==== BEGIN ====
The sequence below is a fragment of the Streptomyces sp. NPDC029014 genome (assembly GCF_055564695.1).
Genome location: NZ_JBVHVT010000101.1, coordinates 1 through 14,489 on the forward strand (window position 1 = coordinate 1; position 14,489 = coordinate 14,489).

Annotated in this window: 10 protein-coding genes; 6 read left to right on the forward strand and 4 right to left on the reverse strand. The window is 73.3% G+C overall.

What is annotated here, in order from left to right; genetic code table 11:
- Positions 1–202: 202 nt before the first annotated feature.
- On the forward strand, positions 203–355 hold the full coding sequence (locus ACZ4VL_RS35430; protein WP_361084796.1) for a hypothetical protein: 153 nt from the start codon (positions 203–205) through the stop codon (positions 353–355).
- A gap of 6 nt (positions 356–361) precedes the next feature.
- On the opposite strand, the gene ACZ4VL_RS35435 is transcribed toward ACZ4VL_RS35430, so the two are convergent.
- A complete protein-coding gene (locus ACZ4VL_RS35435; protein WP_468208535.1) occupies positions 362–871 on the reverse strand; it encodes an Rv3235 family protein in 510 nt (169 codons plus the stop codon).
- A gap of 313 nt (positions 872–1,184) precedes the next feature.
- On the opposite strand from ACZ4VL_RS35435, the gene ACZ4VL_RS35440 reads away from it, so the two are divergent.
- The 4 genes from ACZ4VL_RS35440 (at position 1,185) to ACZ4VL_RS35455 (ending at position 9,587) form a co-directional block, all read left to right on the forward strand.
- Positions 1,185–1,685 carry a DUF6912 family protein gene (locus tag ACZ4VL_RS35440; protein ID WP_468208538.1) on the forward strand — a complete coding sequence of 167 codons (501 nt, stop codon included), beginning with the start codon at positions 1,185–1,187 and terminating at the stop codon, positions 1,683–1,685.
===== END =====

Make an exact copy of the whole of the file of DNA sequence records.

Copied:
The sequence below is a fragment of the Streptomyces sp. NPDC029014 genome (assembly GCF_055564695.1).
Genome location: NZ_JBVHVT010000101.1, coordinates 1 through 14,489 on the forward strand (window position 1 = coordinate 1; position 14,489 = coordinate 14,489).

Annotated in this window: 10 protein-coding genes; 6 read left to right on the forward strand and 4 right to left on the reverse strand. The window is 73.3% G+C overall.

What is annotated here, in order from left to right; genetic code table 11:
- Positions 1–202: 202 nt before the first annotated feature.
- On the forward strand, positions 203–355 hold the full coding sequence (locus ACZ4VL_RS35430; protein WP_361084796.1) for a hypothetical protein: 153 nt from the start codon (positions 203–205) through the stop codon (positions 353–355).
- A gap of 6 nt (positions 356–361) precedes the next feature.
- On the opposite strand, the gene ACZ4VL_RS35435 is transcribed toward ACZ4VL_RS35430, so the two are convergent.
- A complete protein-coding gene (locus ACZ4VL_RS35435; protein WP_468208535.1) occupies positions 362–871 on the reverse strand; it encodes an Rv3235 family protein in 510 nt (169 codons plus the stop codon).
- A gap of 313 nt (positions 872–1,184) precedes the next feature.
- On the opposite strand from ACZ4VL_RS35435, the gene ACZ4VL_RS35440 reads away from it, so the two are divergent.
- The 4 genes from ACZ4VL_RS35440 (at position 1,185) to ACZ4VL_RS35455 (ending at position 9,587) form a co-directional block, all read left to right on the forward strand.
- Positions 1,185–1,685 carry a DUF6912 family protein gene (locus tag ACZ4VL_RS35440; protein ID WP_468208538.1) on the forward strand — a complete coding sequence of 167 codons (501 nt, stop codon included), beginning with the start codon at positions 1,185–1,187 and terminating at the stop codon, positions 1,683–1,685.